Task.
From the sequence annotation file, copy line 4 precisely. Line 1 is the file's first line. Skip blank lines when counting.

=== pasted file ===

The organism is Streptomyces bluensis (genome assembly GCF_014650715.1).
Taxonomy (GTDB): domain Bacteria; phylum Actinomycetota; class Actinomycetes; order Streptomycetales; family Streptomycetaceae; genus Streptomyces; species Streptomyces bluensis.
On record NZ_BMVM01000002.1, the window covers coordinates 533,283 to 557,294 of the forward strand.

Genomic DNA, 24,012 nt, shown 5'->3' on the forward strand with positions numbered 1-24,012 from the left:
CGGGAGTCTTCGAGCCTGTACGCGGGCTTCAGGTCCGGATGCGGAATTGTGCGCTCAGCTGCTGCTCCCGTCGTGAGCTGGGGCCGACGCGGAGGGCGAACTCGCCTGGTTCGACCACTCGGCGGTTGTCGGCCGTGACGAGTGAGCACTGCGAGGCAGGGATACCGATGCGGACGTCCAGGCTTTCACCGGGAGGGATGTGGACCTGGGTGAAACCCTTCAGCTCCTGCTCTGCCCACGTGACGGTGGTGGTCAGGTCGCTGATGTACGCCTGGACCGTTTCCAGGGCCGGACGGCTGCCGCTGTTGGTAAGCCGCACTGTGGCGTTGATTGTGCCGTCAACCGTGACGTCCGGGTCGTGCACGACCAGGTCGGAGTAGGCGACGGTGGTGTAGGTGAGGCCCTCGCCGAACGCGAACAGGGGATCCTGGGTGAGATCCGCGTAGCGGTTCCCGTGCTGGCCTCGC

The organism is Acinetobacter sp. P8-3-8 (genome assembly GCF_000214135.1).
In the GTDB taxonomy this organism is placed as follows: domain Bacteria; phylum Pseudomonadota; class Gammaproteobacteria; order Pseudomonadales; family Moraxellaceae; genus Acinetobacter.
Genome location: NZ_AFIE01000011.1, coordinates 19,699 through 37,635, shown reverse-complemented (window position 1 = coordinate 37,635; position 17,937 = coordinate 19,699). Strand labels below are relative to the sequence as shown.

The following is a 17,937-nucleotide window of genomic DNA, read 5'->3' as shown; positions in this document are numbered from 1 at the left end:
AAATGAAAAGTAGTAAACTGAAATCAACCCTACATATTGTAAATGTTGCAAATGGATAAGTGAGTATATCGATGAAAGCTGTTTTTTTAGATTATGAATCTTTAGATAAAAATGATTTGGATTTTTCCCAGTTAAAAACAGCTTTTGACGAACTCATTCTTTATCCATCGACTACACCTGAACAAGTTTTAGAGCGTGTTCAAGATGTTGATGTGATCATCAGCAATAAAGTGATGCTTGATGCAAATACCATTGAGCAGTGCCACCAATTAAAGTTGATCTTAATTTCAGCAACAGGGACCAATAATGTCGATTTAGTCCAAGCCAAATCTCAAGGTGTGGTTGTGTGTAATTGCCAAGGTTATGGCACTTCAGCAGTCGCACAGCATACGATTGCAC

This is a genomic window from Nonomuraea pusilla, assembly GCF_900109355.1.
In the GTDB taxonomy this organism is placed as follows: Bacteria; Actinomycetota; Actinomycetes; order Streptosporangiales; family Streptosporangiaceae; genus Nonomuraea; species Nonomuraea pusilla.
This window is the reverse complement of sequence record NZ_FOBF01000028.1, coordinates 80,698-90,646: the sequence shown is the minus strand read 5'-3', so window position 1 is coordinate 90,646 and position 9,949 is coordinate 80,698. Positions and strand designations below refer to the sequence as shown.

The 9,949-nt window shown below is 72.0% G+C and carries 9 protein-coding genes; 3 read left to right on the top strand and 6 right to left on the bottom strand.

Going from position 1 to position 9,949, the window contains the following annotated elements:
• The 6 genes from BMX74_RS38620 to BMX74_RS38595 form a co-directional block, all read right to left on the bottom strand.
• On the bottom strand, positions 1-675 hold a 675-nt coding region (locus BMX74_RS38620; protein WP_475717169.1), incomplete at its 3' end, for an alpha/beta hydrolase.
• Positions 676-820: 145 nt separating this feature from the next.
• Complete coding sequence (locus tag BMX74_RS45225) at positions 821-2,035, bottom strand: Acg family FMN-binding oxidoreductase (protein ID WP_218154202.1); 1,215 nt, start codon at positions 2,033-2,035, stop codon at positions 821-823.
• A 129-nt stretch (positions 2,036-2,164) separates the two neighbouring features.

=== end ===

Genomic DNA, 24,012 nt, shown 5'->3' on the forward strand with positions numbered 1-24,012 from the left: